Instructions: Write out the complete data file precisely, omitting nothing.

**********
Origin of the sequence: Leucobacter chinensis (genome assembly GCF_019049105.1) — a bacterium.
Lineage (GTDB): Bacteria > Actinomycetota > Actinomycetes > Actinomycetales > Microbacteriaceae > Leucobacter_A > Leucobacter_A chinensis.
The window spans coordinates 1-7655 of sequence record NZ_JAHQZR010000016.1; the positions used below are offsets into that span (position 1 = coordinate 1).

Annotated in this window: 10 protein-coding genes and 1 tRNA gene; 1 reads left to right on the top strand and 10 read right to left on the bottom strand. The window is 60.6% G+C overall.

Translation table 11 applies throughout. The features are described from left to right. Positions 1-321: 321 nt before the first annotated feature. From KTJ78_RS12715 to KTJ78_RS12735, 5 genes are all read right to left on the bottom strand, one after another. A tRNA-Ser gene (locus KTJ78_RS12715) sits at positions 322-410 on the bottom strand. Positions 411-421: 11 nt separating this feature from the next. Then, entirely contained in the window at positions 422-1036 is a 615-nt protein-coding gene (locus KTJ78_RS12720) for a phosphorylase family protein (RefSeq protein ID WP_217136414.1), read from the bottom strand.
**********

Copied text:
Origin of the sequence: Leucobacter chinensis (genome assembly GCF_019049105.1) — a bacterium.
Lineage (GTDB): Bacteria > Actinomycetota > Actinomycetes > Actinomycetales > Microbacteriaceae > Leucobacter_A > Leucobacter_A chinensis.
The window spans coordinates 1-7655 of sequence record NZ_JAHQZR010000016.1; the positions used below are offsets into that span (position 1 = coordinate 1).

Annotated in this window: 10 protein-coding genes and 1 tRNA gene; 1 reads left to right on the top strand and 10 read right to left on the bottom strand. The window is 60.6% G+C overall.

Translation table 11 applies throughout. The features are described from left to right. Positions 1-321: 321 nt before the first annotated feature. From KTJ78_RS12715 to KTJ78_RS12735, 5 genes are all read right to left on the bottom strand, one after another. A tRNA-Ser gene (locus KTJ78_RS12715) sits at positions 322-410 on the bottom strand. Positions 411-421: 11 nt separating this feature from the next. Then, entirely contained in the window at positions 422-1036 is a 615-nt protein-coding gene (locus KTJ78_RS12720) for a phosphorylase family protein (RefSeq protein ID WP_217136414.1), read from the bottom strand.